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Pharoah Sanders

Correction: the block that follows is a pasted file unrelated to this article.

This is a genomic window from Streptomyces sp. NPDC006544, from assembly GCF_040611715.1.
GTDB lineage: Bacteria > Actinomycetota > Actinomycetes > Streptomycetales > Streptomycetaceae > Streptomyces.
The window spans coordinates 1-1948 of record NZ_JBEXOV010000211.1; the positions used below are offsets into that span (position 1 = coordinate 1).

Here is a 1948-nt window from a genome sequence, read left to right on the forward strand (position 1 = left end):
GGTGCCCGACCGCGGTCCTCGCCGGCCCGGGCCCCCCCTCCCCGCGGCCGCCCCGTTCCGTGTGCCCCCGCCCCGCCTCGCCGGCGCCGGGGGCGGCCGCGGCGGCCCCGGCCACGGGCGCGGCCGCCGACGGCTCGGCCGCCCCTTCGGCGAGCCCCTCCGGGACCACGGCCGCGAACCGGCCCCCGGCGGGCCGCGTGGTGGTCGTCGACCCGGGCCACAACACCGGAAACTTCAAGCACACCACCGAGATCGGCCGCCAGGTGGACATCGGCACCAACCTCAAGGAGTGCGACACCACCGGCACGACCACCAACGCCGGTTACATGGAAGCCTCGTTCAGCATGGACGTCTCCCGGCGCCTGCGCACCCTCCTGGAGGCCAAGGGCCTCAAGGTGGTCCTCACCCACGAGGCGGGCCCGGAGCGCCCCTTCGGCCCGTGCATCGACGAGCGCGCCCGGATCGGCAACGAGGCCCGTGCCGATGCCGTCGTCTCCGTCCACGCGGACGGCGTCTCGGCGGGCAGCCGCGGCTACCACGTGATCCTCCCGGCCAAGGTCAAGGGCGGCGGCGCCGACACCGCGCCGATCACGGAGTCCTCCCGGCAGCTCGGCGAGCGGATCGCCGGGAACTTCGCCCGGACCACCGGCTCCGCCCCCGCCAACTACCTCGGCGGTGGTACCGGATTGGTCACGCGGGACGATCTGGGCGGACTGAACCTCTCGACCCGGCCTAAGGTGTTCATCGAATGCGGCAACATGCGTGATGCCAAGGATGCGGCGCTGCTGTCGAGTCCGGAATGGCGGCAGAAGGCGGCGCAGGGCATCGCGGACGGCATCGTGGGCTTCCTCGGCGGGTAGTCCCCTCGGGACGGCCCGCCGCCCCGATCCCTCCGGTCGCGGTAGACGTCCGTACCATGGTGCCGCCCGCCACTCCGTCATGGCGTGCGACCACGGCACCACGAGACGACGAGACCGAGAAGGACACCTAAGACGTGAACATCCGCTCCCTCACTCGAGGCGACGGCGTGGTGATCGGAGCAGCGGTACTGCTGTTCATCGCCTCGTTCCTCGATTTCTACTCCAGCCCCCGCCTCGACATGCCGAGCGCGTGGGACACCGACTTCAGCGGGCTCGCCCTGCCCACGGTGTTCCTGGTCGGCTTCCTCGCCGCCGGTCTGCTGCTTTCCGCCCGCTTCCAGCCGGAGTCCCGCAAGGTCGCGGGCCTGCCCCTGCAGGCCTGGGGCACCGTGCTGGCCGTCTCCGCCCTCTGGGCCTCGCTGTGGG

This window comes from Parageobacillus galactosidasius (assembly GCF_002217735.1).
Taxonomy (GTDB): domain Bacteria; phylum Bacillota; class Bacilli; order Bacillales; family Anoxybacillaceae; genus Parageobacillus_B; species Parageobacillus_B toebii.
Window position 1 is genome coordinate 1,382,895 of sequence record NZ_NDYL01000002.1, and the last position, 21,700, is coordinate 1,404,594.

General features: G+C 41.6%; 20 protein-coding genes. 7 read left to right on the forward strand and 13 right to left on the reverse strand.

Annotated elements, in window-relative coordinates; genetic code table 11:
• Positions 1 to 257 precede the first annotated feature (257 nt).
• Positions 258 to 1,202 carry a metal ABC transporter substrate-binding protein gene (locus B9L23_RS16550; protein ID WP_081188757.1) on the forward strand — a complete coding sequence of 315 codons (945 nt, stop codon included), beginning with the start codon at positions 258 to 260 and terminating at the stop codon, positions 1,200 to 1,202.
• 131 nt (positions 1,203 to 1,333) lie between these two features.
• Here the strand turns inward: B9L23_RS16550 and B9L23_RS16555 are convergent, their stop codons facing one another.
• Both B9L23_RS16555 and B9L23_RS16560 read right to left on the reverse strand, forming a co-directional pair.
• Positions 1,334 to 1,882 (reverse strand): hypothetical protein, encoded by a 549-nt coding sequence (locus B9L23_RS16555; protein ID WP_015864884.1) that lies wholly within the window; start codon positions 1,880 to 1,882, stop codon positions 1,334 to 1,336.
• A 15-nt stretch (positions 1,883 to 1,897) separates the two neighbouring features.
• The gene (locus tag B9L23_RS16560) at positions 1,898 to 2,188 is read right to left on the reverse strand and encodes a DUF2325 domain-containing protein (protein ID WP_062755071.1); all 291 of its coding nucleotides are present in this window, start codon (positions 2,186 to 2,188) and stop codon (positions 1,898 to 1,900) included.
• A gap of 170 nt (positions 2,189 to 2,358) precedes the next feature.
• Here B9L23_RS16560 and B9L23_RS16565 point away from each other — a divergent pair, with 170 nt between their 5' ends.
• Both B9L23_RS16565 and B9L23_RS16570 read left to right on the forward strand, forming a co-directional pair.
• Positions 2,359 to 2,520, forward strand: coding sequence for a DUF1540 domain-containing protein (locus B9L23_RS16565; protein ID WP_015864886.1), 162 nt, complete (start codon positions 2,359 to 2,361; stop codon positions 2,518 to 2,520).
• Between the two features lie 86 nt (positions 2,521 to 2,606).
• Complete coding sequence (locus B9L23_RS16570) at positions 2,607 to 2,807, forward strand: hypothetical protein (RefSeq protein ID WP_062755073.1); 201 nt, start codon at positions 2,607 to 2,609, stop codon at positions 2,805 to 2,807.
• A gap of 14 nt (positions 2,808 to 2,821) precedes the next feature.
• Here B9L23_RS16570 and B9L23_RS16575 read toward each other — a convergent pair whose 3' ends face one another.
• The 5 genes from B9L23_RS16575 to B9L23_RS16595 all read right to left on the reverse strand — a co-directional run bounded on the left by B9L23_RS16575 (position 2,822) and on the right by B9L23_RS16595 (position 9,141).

MLK Day seems like an appropriate time to write about Pharaoh Sanders at SF Jazz the other week. Afro-American music is the music of freedom. And just as much of Martin's dream has yet to be fulfilled (and is even being eroded by the Supreme Court) Afro-American music will always be the cry for justice, the joy of the struggle, the vision from the mountain top. First acheiving notice playing with John Coltrane, Pharoah's music in the late 60's was a political statement of itself. From African chants, to field hollers, to the R&B clubs of his Little Rock youth, to the arcing spiritual searching of Trane, it was all there in every note. I saw a performance many years ago at the Keystone Korner with Idris Mohamed on drums. They wore white robes, and came onstage rattling chains. Then blowing conch shells. And I realized they were channeling the slave ships. With his huge tone and overblown harmonics, he plays the music of the spheres. The SF Jazz show had William Henderson on piano, Nat Reeves on bass, and Joe Farnsworth on drums. African-American music is also egalitarian; Farnsworth looks like Kevin Costner playing a detective, but he was the closest thing to Elvin Jones I've heard since Elvin's passing. The music has retained all it's power. And it hasn't changed (they played The Creator Has a Master Plan). I'm normally partial to artists who change radically throughout their careers. But I realized Pharoah doesn't have to. It was perfect then, and it's perfect now.
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